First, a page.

Erkenntnis 84 (3):617-631 (2019)

Authors
Robert Northcott
Birkbeck, University of London
Abstract
Much recent work in neuroscience aims to shed light on whether we have free will. Can it? Can any science? To answer, we need to disentangle different notions of free will, and clarify what we mean by ‘empirical’ and ‘testable’. That done, my main conclusion is, duly interpreted: that free will is not a testable hypothesis. In particular, it is neither verifiable nor falsifiable by empirical evidence. The arguments for this are not a priori but rather are based on a posteriori consideration of the relevant neuroscientific investigations, as well as on standard philosophy of science work on the notion of testability.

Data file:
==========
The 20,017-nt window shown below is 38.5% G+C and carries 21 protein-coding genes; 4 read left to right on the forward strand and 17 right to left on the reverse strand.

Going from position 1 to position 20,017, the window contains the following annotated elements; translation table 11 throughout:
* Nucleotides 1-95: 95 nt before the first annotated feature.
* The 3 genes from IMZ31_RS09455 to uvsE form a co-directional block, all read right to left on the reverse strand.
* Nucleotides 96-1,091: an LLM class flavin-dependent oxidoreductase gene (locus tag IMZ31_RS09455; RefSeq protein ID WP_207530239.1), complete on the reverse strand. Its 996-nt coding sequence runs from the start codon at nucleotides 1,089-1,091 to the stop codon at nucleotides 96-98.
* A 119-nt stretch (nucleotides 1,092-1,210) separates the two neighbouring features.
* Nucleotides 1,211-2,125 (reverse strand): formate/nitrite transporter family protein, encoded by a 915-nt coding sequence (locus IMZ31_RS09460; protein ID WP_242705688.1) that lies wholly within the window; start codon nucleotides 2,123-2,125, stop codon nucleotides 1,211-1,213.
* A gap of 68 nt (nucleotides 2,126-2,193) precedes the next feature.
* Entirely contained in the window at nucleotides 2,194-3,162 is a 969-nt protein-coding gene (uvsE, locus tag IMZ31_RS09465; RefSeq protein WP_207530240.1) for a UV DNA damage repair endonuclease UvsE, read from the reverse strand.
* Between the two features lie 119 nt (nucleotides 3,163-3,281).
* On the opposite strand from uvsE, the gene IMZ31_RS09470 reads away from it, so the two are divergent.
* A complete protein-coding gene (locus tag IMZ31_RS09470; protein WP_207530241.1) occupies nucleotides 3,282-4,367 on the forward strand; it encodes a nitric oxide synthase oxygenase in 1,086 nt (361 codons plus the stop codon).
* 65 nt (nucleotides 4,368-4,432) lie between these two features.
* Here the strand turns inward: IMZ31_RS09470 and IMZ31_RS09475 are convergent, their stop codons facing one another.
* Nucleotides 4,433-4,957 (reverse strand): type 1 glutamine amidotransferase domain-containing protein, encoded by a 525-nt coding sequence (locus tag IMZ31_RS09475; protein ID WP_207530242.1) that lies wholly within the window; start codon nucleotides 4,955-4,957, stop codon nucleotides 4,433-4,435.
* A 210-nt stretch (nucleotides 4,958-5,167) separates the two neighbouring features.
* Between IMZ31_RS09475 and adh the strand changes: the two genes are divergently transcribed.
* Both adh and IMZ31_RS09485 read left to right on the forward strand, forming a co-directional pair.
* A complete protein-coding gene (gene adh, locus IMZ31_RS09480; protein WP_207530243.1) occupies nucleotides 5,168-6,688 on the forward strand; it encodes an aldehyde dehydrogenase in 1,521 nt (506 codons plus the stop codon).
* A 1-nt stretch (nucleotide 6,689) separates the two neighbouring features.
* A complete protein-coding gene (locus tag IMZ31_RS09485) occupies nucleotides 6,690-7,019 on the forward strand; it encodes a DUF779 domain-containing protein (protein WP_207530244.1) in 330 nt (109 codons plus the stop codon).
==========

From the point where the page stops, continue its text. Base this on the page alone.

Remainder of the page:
Keywords free will  testability  empirical
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Reprint years 2018, 2019
DOI 10.1007/s10670-018-9974-y
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References found in this work BETA

Philosophical Explanations.Robert Nozick - 1981 - Harvard University Press.
Two Dogmas of Empiricism.W. Quine - 1951 - [Longmans, Green].
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The Aim and Structure of Physical Theory.Pierre Maurice Marie Duhem - 1954 - Princeton: Princeton University Press.
The Significance of Free Will.Robert Kane - 1996 - Oxford University Press USA.

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